This Is How Workflow Should Work

Recently I shared a blog about the time-suck that email can become.

Unless it's well-managed it's something that can easily chew up 5-10 hours of time per week you could better spend elsewhere. However, there's another area, and it can be even more problematic.

Workflow (dun-dun-DA!) 

Let me give you some background.

If you've not seen the movie Zero Dark Thirty (starring the outstanding Jessica Chastain), it's worth watching.

It's the story of the capture of Osama Bin Laden and, whilst the topic matter may not be everyone's cup of tea, the film is good, and there's one scene that I always remember.

Picture the scene...

It's dark night in Northern Pakistan. It's barren, rocky country. We see a compound of sorts, amongst an otherwise unremarkable village. High walls pocked with crumbling holes...

Suddenly we see them. It's a Navy Seal team, moving silently as one. All night vision goggles and crouch postures you know they could keep up for months.

They're on their way to the compound to capture Osama himself. They're sneaking past the guard, avoiding detection aided by a team way back in Washington!

There they are (Jessica included) safe and sound thousands of kilometres from the scene, standing together in a dark control room with a panel of TVs in front of them.

We see the screens. We understand that they can see everything.

Satellites in orbit show the location on a global scale.

A silent drone shows heat signatures.

Helmet cams from each and every Seal make it look like THAT scene from Aliens (Game over man! Game over!).

...and then you notice the way they're working together.

The Seals do not flip open laptops. They do not log in to Windows 10. They certainly don't manoeuvre past the challenge of what's my password again? in order to tick off a bunch of tasks once they're done (Sneak past guards - tick. Take out control tower - tick).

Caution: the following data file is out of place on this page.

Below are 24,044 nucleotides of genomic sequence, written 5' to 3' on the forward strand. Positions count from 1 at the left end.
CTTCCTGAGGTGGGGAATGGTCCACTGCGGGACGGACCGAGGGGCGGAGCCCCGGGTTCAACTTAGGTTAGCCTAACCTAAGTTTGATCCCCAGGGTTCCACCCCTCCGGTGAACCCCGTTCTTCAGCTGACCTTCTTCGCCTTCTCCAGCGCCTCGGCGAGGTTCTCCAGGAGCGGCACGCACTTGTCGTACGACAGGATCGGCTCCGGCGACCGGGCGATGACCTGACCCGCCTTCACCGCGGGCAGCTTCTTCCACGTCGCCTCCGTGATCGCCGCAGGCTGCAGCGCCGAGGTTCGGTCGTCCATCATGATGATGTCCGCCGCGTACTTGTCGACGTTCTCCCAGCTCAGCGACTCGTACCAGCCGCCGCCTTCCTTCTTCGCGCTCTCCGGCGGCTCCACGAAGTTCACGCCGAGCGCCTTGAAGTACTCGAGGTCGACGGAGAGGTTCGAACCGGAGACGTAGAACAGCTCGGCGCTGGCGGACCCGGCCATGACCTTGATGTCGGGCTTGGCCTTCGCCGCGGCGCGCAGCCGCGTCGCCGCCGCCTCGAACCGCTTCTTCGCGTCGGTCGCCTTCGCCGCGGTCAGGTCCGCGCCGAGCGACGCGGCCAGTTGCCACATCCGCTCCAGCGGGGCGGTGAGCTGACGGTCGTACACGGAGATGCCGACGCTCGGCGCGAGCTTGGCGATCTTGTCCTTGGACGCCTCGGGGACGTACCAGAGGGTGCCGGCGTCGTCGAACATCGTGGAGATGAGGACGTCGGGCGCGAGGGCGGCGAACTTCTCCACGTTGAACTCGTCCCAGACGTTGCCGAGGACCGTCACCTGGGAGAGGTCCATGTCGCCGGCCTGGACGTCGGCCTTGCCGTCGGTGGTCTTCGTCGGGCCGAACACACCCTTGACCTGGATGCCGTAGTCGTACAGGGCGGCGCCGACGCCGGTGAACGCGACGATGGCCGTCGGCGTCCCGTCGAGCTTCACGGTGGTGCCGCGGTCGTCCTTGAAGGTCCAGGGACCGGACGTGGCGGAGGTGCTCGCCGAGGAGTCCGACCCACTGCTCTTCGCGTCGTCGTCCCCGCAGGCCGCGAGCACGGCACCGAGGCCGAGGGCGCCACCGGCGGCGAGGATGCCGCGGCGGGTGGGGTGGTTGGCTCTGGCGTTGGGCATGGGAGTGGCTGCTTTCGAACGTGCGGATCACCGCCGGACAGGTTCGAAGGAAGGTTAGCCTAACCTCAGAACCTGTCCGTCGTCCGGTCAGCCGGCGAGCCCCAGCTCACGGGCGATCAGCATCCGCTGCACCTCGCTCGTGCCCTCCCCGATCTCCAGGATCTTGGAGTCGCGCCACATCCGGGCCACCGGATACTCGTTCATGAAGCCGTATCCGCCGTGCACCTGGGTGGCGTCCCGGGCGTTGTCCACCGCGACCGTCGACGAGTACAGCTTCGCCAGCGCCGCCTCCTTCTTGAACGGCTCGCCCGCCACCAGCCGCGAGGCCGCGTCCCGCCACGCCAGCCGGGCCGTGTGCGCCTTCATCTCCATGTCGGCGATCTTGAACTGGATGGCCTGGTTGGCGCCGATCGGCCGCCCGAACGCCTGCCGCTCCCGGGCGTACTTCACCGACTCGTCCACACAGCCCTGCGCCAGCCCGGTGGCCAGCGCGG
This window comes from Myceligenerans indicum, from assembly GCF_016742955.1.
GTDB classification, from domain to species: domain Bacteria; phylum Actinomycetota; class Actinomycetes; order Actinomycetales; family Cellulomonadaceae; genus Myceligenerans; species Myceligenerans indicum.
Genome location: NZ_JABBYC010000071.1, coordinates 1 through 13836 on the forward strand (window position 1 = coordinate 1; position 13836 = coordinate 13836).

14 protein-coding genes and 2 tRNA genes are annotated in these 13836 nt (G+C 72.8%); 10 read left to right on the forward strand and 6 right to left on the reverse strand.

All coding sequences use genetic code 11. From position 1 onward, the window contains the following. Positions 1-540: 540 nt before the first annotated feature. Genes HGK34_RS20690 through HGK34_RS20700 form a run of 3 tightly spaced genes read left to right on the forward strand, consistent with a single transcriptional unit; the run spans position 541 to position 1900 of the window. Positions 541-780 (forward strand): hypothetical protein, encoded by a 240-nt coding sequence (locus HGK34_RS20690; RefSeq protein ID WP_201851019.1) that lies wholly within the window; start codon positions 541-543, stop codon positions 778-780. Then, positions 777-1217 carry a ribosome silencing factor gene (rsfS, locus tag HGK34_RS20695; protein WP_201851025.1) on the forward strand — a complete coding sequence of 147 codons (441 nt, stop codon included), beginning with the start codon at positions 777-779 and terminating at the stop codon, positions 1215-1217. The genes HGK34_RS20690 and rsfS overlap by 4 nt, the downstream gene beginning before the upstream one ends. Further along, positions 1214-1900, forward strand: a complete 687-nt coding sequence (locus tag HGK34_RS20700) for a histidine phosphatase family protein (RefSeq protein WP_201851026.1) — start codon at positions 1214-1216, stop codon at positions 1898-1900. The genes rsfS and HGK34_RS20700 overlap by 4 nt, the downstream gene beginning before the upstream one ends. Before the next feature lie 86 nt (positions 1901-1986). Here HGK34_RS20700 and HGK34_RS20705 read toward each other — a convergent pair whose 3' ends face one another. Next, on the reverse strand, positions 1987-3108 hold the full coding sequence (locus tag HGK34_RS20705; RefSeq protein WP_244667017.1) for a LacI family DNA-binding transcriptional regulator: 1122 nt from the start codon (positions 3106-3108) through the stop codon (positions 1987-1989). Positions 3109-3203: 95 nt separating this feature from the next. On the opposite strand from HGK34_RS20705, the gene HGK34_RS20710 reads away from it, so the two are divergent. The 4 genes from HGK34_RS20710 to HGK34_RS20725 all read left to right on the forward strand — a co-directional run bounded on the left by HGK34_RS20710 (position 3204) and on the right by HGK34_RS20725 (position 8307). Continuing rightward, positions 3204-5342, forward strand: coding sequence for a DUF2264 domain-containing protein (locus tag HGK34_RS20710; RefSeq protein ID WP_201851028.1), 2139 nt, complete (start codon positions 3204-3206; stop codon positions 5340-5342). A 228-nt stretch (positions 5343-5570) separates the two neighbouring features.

Instead, they're being fed information from the control room (thousands of miles away) and, in turn, they're feeding the information back verbally.

It makes total sense.

After all, why wouldn't the people who can see all those monitors direct traffic? Why would they be opening up laptops on a soon-to-be battlefield?

The people in the control room are running the show. They're telling the people on the ground what needs to be done, when it needs to be, and then updating the system when it's done.

And you realise this is how workflow should work.

Often it doesn't, sometimes due to an unstated and non-agreed expectation that everyone should use workflow - or more specifically, workflow/ task management software the same, except...

  • Not everybody has the same opportunity to be sitting in front of a computer and
  • Some team members are critical to a process in different ways (e.g seeing clients). 

This is the big mistake that is often made when it comes to workflow.

The tech might be right, but the way the tech is used is wrong.

This gets to the heart of the fact that workflow is not primarily a tech problem.

Workflow is a communications problem first,

process problem second,

technology problem last.  

It's kind of impossible to dive into this area without talking about systemisation too. 

Systematisation. Documenting processes. How you do things. Creating training resources. Implementing it all into a workflow management tool.

If you're serious about coming through what we call the dangerous middle as fast as you can (and you don't want to linger in there), building a business that is no longer dependent on you as founder for operations and/or growth, they're things you'll need. 

Systems and processes are the things that will save you from getting stuck in that busy but unproductive phase where everything feels like 200kmh, until you see the output is more like 60.

Yet so many leave it until they really badly need them, by which time they don't have the time to get it done fast enough.

There's an old Chinese proverb that says simply, "The best time to plant a tree is 20 years ago, the second-best time is now".

The best time to start building processes is before you need them. The second best time is as soon as you even sniff the fact you might.

There's more to this, but as you can guess, it's not always the sexiest areas to talk about.

It is however one significant thing I see separating those who build valuable businesses that operate without them from those who struggle to break through.

Why wait?

Related: How Advisors Can Manage Email Better